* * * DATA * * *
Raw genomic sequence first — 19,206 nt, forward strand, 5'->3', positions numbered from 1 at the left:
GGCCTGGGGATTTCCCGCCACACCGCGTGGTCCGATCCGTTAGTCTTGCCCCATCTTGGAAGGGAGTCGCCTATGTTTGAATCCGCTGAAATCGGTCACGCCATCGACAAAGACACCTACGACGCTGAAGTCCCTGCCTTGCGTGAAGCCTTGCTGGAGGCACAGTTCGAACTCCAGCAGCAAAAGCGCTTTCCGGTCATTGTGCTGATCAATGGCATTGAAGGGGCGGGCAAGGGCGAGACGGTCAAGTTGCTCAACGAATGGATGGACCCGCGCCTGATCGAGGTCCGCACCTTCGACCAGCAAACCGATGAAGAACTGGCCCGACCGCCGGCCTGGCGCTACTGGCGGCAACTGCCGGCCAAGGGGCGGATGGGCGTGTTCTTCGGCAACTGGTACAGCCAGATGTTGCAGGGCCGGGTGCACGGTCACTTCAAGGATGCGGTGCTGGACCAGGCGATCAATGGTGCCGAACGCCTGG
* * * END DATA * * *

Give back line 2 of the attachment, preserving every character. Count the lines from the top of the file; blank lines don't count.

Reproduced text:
GGCCTGGGGATTTCCCGCCACACCGCGTGGTCCGATCCGTTAGTCTTGCCCCATCTTGGAAGGGAGTCGCCTATGTTTGAATCCGCTGAAATCGGTCACGCCATCGACAAAGACACCTACGACGCTGAAGTCCCTGCCTTGCGTGAAGCCTTGCTGGAGGCACAGTTCGAACTCCAGCAGCAAAAGCGCTTTCCGGTCATTGTGCTGATCAATGGCATTGAAGGGGCGGGCAAGGGCGAGACGGTCAAGTTGCTCAACGAATGGATGGACCCGCGCCTGATCGAGGTCCGCACCTTCGACCAGCAAACCGATGAAGAACTGGCCCGACCGCCGGCCTGGCGCTACTGGCGGCAACTGCCGGCCAAGGGGCGGATGGGCGTGTTCTTCGGCAACTGGTACAGCCAGATGTTGCAGGGCCGGGTGCACGGTCACTTCAAGGATGCGGTGCTGGACCAGGCGATCAATGGTGCCGAACGCCTGG